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Focus on Suffering: Media Images of Victims of War

01-08-2006 Feature

This ICRC-sponsored plenary debate was held at the 15th Annual Conference of the Asia Media Information and Communication Centre (AMIC) in July 2006. It brought together journalists and academics to discuss how Asian media use footage and photos to tell the story of war.

   

  ©ICRC    
 
Glenda Gloria, Praveen Swami, Florian Westphal (ICRC), Shyam Tekwani and Kevin Studds at the AMIC Annual Conference, Penang, Malaysia, 18 July 2006.    
     Focus on Suffering: Media Images of Victims of War' was the title of an ICRC-sponsored plenary debate at the 15th Annual Conference of the Asia Media Information and Communication Centre (AMIC) in Penang, Malaysia in July 2006. The session was attended by about 150 registered conference participants, mainly media professionals an d academics teaching mass communication studies or journalism.

TV footage and newspaper photos have a significant impact on how the public and decision-makers perceive the reality of armed conflict. Some images of war have become powerful icons recognised the world over including in the Asia-Pacific region. A simple photograph may convey the horrors of war more forcefully than a thousand words. Images of war crimes and of their victims provoke shock and disgust, increasing the pressure on governments to act to reduce the suffering.

The glut of images of war, whether on TV, the Internet or in print, makes it more relevant than ever to examine how they are produced and selected. On what grounds do Asian journalists and editors decide which images are acceptable – in terms of the violence they show or the political message they convey – and which are never seen by the public.

The main body of rules applicable in armed conflicts, international humanitarian law – which the ICRC has a mandate to promote, including to media - protects not just the lives but also the human dignity of victims of war. Examining the law and the principles it is based on begs the question to what extent those producing and selecting the images of war take into account the dignity of the people they show.

The ICRC asked four experts to reflect on these issues:

 Shyam Tekwani of the School of Communication & Information at Nanyang Technological University in Singapore opened the plenary debate with a brief historical review of the use of images in war reporting. Starting with the blurry black and white photographs of the Crimean war in the mid-19th century, visu al representation has become an ever more powerful means of communication as evidenced by the impact of the images of abuse at Abu Ghraib prison in Iraq. Drawing on his own work as a photojournalist covering the Sri Lankan civil war, Mr Tekwani explored the ethical and political reasons that convince news magazines to publish certain photos while rejecting others.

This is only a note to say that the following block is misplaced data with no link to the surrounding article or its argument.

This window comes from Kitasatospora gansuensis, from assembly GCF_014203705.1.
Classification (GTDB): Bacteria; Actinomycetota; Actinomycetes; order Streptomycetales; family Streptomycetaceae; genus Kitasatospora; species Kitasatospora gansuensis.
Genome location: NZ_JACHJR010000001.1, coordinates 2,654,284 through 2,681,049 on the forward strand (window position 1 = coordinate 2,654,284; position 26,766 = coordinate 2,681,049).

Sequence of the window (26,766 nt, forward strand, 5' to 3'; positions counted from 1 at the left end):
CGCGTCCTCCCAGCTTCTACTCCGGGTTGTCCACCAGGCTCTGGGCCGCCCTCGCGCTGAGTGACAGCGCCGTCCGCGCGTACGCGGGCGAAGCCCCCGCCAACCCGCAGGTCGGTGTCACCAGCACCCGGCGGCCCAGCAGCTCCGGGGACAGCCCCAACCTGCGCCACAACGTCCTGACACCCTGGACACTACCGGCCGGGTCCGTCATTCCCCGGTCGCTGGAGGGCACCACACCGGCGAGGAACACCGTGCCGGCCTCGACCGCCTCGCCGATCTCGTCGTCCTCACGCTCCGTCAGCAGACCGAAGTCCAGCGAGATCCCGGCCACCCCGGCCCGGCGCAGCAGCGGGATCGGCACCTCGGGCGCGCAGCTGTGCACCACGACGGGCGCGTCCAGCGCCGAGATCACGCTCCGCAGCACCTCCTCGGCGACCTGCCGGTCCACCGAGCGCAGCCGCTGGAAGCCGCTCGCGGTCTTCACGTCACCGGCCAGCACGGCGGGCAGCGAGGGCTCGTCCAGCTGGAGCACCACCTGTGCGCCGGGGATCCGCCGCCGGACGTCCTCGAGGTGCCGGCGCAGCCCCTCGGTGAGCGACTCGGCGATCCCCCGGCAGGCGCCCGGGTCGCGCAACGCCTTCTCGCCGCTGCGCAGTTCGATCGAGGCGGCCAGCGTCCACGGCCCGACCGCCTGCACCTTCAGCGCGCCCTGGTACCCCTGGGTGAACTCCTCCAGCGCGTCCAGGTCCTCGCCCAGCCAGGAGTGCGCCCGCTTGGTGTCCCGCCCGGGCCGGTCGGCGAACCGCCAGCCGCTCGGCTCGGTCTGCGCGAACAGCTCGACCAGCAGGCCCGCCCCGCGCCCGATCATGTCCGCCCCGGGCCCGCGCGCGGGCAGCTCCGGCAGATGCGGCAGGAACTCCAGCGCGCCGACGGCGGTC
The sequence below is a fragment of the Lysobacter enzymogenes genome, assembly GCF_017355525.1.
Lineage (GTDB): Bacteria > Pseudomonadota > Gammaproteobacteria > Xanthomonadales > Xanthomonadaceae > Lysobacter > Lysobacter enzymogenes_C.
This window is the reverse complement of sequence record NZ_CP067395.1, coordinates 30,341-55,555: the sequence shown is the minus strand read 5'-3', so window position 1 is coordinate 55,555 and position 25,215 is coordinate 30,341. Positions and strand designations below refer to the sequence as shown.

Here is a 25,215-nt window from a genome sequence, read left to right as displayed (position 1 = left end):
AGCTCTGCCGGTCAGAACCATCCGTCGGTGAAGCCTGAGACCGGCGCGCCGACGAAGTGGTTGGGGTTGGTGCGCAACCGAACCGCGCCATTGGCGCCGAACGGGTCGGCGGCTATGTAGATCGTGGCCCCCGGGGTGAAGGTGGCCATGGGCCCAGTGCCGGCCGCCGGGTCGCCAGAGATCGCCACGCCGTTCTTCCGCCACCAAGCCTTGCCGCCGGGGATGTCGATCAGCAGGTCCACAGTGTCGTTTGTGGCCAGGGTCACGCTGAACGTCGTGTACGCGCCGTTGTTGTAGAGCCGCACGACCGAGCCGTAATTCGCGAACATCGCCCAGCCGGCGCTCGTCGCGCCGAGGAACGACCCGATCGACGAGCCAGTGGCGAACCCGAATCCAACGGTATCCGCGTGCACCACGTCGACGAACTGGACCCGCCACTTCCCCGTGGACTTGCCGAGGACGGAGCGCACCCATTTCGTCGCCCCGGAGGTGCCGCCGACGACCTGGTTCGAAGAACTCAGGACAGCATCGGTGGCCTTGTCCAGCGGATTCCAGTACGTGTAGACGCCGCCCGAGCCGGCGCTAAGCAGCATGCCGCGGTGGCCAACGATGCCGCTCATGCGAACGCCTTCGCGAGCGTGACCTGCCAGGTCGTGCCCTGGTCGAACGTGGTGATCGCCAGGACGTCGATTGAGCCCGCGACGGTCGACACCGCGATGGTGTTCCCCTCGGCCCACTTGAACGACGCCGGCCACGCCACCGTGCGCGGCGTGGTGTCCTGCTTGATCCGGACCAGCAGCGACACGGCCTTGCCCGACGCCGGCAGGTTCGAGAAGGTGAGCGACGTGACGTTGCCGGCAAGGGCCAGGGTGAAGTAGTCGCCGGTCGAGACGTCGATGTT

Speaking next, Praveen Swami, an associate editor of Frontline Magazine in India, critically examined how the Indian news media take decisions on covering armed conflicts. Based on his experience of reporting on the armed violence in Jammu and Kashmir and Punjab during the 1990s, Mr Swami argued that journalistic and editorial judgements are often hampered by an insufficient grasp of the complexities of the situation. He added that Indian media have at times too easily given in to pressure from non-state armed groups, resulting in self-censorship.

'Do the media use images of conflict to tell a story or to sell a story?'was the blunt question put forward by Glenda Gloria , the editor of Newsbreak magazine in the Philippines. Reflecting on media coverage of the violence in the southern Mindanao region, particularly of hostage-taking incidents, Ms Gloria argued that before deciding on which images of war to print or broadcast, the media needed to reflect on how they had been produced or obtained. 

    

The final speaker, Kevin Studds of the International Law Department of the British Red Cross Society (BRCS), outlined   a joint project by the BRCS and the British government to propose a contempo rary interpretation, fitting for the media age, of the Geneva Conventions'articles that aim to protect prisoners of war and detained civilians against insults and public curiosity. Mr Studds proposed concrete guidelines that would make it possible for the media to use images of prisoners of war and other detainees without, however, violating their human dignity. 

The plenary debate offered an excellent platform for the ICRC and communications professionals to examine how the media in the Asia-Pacific region cover armed conflicts. The consensus appeared to be that the dignity of people suffering because of war must be an important factor when deciding which images of armed conflict to print or broadcast.

    

    

  Papers of the presenters:  

 

Glenda M. Gloria: Images of War: Confronting the demands of journalism, citizenship, and peace-building   </ br>    

Praveen Swami: Upholding human dignity and the Geneva conventions: the role of the Media in protecting prisoners of war and civilian security internees Against insults and public curiosity </ br>    

Michael Meyer and Kevin Studds : Hierarchies of Victimhood. Some Reflections on Newsroom Decision-Making on the Conflict in Jammu and Kashmir.  
 
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 The attached papers reflect the views of the authors alone and not necessarily those of the ICRC.  

See also the AMIC website